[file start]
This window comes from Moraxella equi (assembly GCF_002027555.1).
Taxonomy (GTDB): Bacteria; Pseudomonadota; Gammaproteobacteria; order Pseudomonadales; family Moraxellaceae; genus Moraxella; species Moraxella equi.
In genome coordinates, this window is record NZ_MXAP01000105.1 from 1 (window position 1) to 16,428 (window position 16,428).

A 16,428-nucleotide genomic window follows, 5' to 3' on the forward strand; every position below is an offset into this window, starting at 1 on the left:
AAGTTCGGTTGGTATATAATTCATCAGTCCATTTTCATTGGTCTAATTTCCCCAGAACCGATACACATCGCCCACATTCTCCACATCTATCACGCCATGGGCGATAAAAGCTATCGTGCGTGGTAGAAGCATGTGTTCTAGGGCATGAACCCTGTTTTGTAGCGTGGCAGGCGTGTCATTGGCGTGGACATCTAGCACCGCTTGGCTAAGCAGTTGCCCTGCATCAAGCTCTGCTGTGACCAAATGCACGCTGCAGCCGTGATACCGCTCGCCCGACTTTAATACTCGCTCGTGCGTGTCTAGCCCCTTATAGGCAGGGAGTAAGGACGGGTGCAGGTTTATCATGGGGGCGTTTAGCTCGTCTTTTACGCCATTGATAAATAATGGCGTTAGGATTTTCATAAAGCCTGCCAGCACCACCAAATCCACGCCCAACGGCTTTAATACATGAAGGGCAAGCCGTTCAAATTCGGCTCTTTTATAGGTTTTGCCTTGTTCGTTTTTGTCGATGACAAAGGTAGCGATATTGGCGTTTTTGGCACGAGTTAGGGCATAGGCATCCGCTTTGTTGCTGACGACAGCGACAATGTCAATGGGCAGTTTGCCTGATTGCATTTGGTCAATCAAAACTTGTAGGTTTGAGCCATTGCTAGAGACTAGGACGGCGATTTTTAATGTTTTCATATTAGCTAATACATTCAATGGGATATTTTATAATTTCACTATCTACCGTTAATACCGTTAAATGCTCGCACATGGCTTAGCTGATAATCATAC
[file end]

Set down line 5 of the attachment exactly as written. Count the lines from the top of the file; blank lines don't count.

AAGTTCGGTTGGTATATAATTCATCAGTCCATTTTCATTGGTCTAATTTCCCCAGAACCGATACACATCGCCCACATTCTCCACATCTATCACGCCATGGGCGATAAAAGCTATCGTGCGTGGTAGAAGCATGTGTTCTAGGGCATGAACCCTGTTTTGTAGCGTGGCAGGCGTGTCATTGGCGTGGACATCTAGCACCGCTTGGCTAAGCAGTTGCCCTGCATCAAGCTCTGCTGTGACCAAATGCACGCTGCAGCCGTGATACCGCTCGCCCGACTTTAATACTCGCTCGTGCGTGTCTAGCCCCTTATAGGCAGGGAGTAAGGACGGGTGCAGGTTTATCATGGGGGCGTTTAGCTCGTCTTTTACGCCATTGATAAATAATGGCGTTAGGATTTTCATAAAGCCTGCCAGCACCACCAAATCCACGCCCAACGGCTTTAATACATGAAGGGCAAGCCGTTCAAATTCGGCTCTTTTATAGGTTTTGCCTTGTTCGTTTTTGTCGATGACAAAGGTAGCGATATTGGCGTTTTTGGCACGAGTTAGGGCATAGGCATCCGCTTTGTTGCTGACGACAGCGACAATGTCAATGGGCAGTTTGCCTGATTGCATTTGGTCAATCAAAACTTGTAGGTTTGAGCCATTGCTAGAGACTAGGACGGCGATTTTTAATGTTTTCATATTAGCTAATACATTCAATGGGATATTTTATAATTTCACTATCTACCGTTAATACCGTTAAATGCTCGCACATGGCTTAGCTGATAATCATAC